Until a century ago, Karl Marx was an unpracticed intellectual, a prolix babbler who’s thoughts remained an ideal rather than a reality. Then came the Bolshevik Revolution. On November 7 (October 25 in the old Russian calendar) the Soviet Union was effectively born.
This event may have been as momentous as the war which spawned the first Communist state. Tens of millions of people died as communism transformed nations. We continue to live with the consequences of Marxism today.
Life was good in 1914. The industrial revolution delivered entire populations from immiserating poverty. Liberal currents affected even the great autocracies of Austria-Hungary, Germany, and Russia. The future beckoned.
But on June 28 Austro-Hungarian Archduke Franz Ferdinand, heir to the venerable Hapsburg throne, and his wife Sophie were visiting Sarajevo in the recently annexed province of Bosnia. In a plot backed by Serbian military intelligence, the young Serbian nationalist Gavrilo Princip assassinated the pair, setting in motion diplomats and statesmen, generals and admirals, and armies and fleets around the globe.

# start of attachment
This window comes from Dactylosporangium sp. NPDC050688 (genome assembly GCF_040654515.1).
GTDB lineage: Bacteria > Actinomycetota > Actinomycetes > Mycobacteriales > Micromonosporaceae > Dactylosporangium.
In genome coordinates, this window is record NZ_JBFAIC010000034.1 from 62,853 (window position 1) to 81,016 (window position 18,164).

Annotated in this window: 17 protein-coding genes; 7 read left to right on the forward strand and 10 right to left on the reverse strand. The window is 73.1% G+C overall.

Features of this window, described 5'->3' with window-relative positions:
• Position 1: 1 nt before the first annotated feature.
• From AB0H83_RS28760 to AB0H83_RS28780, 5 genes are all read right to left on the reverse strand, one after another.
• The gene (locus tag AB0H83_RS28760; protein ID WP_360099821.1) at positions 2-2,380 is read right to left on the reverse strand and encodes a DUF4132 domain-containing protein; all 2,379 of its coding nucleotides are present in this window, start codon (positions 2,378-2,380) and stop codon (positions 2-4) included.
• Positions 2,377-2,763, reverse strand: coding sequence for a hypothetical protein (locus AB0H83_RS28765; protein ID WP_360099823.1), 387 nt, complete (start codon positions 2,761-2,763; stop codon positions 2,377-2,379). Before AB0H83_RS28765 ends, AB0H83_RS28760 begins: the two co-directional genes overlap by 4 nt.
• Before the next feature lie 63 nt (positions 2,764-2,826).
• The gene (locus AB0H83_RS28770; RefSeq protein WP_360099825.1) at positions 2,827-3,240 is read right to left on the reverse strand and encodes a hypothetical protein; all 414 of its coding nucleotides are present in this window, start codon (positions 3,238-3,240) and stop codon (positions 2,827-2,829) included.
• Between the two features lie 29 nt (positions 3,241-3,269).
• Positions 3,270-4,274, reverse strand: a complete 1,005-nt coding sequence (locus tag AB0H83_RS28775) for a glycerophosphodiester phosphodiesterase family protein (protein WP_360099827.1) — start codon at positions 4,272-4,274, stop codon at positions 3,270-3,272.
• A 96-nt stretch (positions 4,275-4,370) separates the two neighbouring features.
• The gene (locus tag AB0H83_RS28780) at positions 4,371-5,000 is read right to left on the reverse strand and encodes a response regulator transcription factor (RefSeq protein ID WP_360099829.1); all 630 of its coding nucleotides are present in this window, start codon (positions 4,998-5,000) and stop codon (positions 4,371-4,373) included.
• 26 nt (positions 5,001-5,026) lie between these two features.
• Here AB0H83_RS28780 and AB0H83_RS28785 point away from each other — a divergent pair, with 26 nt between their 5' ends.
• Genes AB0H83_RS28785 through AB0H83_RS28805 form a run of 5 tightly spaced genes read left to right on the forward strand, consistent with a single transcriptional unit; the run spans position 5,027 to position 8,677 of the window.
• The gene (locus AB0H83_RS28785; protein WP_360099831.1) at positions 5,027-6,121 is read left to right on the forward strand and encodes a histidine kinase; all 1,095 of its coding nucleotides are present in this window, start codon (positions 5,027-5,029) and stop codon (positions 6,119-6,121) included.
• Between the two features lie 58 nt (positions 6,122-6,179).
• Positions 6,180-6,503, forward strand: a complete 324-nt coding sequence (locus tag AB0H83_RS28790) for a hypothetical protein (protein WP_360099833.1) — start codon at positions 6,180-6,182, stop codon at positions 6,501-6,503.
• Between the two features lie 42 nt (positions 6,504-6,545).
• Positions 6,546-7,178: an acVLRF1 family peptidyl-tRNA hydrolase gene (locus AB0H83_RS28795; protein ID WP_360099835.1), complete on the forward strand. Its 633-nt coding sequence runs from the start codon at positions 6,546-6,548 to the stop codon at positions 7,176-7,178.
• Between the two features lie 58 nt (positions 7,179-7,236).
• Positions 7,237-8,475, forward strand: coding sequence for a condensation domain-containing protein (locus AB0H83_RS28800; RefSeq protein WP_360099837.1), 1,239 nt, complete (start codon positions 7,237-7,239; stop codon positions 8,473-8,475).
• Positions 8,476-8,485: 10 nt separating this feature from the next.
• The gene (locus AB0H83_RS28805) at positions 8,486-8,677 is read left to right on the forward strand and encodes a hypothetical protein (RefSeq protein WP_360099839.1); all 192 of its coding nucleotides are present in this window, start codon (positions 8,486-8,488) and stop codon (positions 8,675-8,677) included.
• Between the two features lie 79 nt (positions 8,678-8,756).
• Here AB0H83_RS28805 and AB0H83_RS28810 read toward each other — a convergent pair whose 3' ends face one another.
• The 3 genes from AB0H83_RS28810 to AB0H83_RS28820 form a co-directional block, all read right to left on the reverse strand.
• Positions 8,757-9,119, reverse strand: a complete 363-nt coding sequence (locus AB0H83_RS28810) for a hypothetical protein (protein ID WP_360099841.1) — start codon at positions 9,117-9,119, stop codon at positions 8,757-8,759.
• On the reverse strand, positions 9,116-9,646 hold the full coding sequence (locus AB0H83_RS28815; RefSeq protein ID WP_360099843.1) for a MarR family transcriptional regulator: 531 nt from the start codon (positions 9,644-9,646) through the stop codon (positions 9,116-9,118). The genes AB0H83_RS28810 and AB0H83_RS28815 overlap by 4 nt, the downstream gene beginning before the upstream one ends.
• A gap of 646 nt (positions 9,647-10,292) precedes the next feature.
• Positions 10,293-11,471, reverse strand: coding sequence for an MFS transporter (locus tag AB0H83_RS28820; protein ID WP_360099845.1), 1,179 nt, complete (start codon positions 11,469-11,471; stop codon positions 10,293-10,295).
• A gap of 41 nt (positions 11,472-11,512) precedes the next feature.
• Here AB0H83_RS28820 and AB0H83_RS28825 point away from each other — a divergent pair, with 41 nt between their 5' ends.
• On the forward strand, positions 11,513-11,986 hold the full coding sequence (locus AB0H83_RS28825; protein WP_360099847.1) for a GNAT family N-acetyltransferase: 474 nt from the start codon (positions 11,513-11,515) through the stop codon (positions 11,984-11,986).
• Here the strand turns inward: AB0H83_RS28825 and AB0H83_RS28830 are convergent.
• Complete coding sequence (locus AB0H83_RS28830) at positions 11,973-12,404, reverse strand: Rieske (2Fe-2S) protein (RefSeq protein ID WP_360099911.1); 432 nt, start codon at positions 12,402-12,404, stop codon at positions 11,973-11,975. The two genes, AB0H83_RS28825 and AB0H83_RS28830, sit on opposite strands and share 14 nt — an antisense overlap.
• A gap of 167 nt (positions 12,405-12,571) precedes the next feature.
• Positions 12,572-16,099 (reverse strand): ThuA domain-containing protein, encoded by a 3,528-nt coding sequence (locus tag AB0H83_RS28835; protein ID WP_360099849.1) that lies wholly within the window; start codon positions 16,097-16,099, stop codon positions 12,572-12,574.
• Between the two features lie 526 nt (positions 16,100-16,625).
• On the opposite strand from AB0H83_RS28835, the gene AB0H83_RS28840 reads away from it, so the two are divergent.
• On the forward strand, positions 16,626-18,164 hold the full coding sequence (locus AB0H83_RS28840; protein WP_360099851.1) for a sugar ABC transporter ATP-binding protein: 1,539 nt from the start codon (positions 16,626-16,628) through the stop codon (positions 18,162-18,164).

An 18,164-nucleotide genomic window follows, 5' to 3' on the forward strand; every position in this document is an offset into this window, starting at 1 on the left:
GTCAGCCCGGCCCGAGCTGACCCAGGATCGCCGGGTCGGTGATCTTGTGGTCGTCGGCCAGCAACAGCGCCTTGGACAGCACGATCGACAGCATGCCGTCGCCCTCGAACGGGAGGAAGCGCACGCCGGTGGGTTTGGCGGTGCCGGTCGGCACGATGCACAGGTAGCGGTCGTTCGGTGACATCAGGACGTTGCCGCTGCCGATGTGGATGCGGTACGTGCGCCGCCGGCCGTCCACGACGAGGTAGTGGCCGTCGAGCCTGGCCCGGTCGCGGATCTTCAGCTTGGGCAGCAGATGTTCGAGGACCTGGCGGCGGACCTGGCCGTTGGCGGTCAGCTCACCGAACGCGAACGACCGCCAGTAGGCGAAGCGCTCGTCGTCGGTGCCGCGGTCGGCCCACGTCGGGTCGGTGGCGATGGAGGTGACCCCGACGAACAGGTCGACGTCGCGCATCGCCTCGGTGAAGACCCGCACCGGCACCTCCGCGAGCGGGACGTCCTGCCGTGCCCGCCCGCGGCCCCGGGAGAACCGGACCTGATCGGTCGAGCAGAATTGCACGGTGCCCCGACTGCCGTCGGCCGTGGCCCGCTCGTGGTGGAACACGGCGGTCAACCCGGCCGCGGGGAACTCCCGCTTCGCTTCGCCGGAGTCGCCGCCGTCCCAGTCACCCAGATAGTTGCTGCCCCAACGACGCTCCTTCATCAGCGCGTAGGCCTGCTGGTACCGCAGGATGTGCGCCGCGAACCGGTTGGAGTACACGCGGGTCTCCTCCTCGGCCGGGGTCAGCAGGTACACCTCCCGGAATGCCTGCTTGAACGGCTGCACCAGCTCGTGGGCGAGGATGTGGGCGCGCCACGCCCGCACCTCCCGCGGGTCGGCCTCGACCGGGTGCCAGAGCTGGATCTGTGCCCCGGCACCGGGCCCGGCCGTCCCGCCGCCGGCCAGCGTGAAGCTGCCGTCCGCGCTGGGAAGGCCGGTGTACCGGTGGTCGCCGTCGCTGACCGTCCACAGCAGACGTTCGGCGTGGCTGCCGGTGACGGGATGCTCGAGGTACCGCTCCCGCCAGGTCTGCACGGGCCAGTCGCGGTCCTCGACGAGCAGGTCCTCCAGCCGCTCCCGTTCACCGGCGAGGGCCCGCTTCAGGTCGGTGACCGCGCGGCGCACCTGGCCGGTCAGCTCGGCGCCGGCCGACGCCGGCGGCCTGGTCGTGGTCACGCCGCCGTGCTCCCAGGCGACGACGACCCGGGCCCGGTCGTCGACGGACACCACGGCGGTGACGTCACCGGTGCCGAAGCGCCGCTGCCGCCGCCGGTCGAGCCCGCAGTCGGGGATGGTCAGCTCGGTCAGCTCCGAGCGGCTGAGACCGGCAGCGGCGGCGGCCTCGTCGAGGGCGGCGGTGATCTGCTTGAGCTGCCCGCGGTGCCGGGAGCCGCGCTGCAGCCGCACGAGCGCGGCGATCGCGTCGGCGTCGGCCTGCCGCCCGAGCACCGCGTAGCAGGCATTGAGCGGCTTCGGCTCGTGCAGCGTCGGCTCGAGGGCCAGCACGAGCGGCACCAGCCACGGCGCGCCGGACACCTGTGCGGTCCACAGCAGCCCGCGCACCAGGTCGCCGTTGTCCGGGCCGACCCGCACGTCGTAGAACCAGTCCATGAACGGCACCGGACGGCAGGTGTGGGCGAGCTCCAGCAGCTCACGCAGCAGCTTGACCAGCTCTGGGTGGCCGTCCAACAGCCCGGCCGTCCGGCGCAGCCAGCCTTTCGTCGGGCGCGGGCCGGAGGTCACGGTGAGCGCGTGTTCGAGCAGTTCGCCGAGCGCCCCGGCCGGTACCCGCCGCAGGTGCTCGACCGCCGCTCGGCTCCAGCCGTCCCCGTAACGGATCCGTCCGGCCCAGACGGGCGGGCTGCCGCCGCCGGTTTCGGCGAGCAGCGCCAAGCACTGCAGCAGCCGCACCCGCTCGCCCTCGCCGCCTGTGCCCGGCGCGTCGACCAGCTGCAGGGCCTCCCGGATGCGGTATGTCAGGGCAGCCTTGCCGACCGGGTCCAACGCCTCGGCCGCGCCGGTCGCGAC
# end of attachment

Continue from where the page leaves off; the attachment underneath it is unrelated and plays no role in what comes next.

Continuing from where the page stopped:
War came in August. Russian peasants died in a war started by aristocrats for reasons no one truly understood.
This was the central tragedy of the conflict. Before troops began marching in August 1914, common people’s lives were improving. Even those at bottom in the great Tsarist despotism were doing better. Then came the continental war.
No where was the tragedy greater than in the mysterious, mystical, antiquated Russian Empire. For a long time St. Petersburg was a force of conservatism, even reaction, opposed to Western liberalism and especially the French Revolution.
However, Imperial Russia eventually made common cause with France, the paragon of revolution. But the former was a giant with feet of clay. The regime staggered along unsteadily amidst peace and prosperity.
Then came June 28, 1914, when a Serbian terrorist assassinated the heir to the…